It is also expected to announce a further year of record revenue in the financial year that closed at the end of September.
The outlet is joining an increasing number of publishers looking to get ahead of the recession by cutting costs amid a tricky time for the digital advertising market.
The Independent has put 52 roles at risk of redundancy, including 30 in editorial, as first reported by The Guardian and confirmed by Press Gazette.
A spokesperson for The Independent said: “Innovation and change have always been central to The Independent’s success, and this has led us to another year of above-market growth.
“However, considering the extraordinary economic headwinds that the entire industry is experiencing and the need to focus on our areas of growth, we have had to review the shape of our business, and undergo a consultation to close certain roles.
“Only by doing this can we keep our business strong, and fund independent, award-winning journalism for many years to come, holding our title as the UK’s most-read quality digital title.”
In 2021 The Independent had 244 staff members (its monthly average), up from 214 in 2020. In September 2021 the brand told Press Gazette it had 121 editorial staff in the UK while the US editorial team had 25 members with plans to double to 50 over the year.
Press Gazette analysis last month found 830 editorial job losses reported in 2022 so far, of which 89% came after June. In many of these cases employers have pointed to the “current global situation in relation to the conflict around Ukraine” and the aftermath of the Covid-19 pandemic.
The Independent has been hit by a market-wide decline in digital advertising and a change to Facebook’s algorithm earlier this year that deprioritised news in favour of content from users' family and friends.
This was one in a series of moves that appear to show the platform’s sidelining of publishers including the winding down of payments to publishers for Facebook News and of human curation of the tab as well as the end of Instant Articles and the rebranding of the News Feed to get rid of the “news” aspect.
Despite these difficulties, Press Gazette understands The Independent is continuing to see growth in the US, in e-commerce and at its video channel Independent TV which launched in 2020 and received more than 70 million views last month. Independent TV is also preparing to expand onto other channels with connected TV, and new TV and podcast studios are being opened at the title's office.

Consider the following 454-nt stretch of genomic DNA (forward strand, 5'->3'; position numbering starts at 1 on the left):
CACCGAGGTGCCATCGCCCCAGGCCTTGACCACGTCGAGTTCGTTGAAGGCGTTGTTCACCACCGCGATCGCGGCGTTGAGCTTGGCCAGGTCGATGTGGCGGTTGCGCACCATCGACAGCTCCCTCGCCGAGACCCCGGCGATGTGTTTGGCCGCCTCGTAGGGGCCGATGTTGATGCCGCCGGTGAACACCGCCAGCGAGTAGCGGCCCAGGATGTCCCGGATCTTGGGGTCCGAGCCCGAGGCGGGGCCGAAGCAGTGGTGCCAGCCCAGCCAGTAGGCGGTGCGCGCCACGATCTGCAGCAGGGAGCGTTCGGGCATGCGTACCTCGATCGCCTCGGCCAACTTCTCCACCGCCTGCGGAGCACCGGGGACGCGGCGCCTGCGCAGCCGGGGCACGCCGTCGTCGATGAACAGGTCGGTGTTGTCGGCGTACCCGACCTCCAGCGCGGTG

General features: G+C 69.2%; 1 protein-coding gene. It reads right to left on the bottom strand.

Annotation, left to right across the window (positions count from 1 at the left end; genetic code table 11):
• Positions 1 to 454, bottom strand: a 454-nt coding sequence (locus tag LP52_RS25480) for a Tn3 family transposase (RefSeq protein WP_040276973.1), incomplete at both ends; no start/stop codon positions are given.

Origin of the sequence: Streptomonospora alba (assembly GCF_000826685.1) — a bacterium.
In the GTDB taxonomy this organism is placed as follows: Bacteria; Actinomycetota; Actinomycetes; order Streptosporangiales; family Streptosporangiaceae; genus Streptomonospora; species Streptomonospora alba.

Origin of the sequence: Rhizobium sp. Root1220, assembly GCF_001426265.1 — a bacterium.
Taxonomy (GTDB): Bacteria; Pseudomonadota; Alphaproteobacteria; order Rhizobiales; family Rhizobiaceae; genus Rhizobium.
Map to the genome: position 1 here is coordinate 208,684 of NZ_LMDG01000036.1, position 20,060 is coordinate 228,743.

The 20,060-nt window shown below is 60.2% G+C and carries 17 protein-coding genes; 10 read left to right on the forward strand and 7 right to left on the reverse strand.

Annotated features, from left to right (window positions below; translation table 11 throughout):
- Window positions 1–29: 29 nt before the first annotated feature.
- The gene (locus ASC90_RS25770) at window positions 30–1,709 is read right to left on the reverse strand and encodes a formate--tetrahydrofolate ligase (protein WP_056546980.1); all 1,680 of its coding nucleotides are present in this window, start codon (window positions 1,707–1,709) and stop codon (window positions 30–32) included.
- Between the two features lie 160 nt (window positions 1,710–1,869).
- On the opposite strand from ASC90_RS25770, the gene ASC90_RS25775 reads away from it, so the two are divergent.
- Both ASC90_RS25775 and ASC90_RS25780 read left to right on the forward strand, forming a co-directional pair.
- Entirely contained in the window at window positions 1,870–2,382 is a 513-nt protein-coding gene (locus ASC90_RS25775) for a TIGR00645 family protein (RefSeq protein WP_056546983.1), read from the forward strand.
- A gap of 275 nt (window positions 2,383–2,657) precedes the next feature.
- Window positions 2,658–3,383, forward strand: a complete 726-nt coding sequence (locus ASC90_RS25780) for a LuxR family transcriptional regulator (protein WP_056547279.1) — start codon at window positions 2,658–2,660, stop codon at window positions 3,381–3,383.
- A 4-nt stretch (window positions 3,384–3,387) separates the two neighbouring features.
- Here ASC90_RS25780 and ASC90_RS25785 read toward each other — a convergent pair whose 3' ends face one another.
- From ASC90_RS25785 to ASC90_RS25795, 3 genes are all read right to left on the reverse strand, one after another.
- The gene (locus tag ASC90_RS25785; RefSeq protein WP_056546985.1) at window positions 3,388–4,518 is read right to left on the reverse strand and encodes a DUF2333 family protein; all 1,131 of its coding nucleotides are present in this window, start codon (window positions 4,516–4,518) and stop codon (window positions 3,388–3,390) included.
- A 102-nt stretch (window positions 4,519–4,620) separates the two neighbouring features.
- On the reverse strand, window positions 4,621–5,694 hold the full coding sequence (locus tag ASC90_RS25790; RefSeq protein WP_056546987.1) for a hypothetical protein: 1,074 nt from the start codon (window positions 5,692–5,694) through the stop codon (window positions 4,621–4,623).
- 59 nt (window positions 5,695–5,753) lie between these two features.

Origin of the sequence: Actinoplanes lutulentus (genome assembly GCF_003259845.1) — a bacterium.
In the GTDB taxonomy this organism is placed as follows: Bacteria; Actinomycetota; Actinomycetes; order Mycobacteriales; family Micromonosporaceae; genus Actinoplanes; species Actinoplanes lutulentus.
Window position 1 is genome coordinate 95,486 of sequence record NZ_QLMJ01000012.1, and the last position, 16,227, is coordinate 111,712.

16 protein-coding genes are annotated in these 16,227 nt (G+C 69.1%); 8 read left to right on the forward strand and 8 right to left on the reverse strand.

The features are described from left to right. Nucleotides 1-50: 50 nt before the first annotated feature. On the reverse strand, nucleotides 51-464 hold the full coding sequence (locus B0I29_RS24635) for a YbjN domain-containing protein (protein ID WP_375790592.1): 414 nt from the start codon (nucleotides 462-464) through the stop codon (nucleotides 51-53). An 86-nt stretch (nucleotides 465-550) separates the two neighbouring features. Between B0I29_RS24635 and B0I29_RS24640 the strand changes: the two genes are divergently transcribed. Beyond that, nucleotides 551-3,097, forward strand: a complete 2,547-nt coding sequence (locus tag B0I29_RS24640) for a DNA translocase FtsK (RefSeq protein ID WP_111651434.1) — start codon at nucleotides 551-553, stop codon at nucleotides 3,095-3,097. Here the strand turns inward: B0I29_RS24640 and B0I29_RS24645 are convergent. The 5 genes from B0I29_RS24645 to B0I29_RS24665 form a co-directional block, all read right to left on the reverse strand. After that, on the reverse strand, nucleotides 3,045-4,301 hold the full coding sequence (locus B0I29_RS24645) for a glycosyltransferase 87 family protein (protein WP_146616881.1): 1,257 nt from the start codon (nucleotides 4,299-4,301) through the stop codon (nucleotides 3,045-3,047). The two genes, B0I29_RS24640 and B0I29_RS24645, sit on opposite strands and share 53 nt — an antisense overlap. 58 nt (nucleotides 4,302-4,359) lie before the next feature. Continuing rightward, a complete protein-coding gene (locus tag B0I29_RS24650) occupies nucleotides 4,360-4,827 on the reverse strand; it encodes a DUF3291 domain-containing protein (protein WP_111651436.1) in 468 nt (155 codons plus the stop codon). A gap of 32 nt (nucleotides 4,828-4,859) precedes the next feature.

According to Similarweb data, 14% of The Independent’s traffic comes from social media and, of that, 30% comes from Facebook compared to 40% from Reddit and 26% from Twitter.
In September The Independent, which closed its print newspaper to go digital-only in 2016, was the UK’s sixth biggest newsbrand, according to industry-recognised Ipsos iris data, with an audience of 23.1 million and growth of 8% month-on-month. It reaches 46% of the UK adult population.
The Independent has been seeking to diversify its revenue sources in order to protect it from downturns like the market is facing at the moment. Around 60% of its revenue was derived from advertising last year, although it expected to decrease this to 47% in this fiscal year.
In 2021 Independent Digital News and Media saw revenue growth of 36%, which it put down both to a "buoyant" advertising market and an increase in reader revenue that came as it is increasingly pushing subscriptions and registrations in an effort to diversify and reduce its reliance on ads.
Its advertising revenue grew by £2.4m or 13% last year thanks to “the continued expansion of strategic advertising partnerships” through "custom content creation and TV capabilities," the company said in its accounts.
It said in those accounts it wanted to continue to “diversify income [to] reduce the exposure to advertising markets and ensure the sustainability of the brand”.
The Independent has been in profit every year since it went digital-only, making £3.3m in its first full-year and a record £5.5m in operating profit in 2021.
But even the tech giants that dominate the digital advertising market are struggling at the moment.
Google-owned Youtube reported its first-ever advertising revenue decline last month, Facebook parent Meta reported its second consecutive advertising drop, and Snapchat owner Snap said it was "finding that our advertising partners across many industries are decreasing their marketing budgets, especially in the face of operating environment headwinds, inflation-driven cost pressures, and rising costs of capital".
Meanwhile new Twitter owner Elon Musk, who has just bought a platform that is currently 90% reliant on advertising, said on Monday: "We need to pay the bills somehow! Twitter cannot rely entirely on advertisers."
However last week the Advertising Association and WARC, which together produce a quarterly ad expenditure report, anticipated year-on-year online national newsbrand adspend growth of 8% and overall online display growth of 7%.
Known job cuts across the UK, US and Ireland media industry so far this year:
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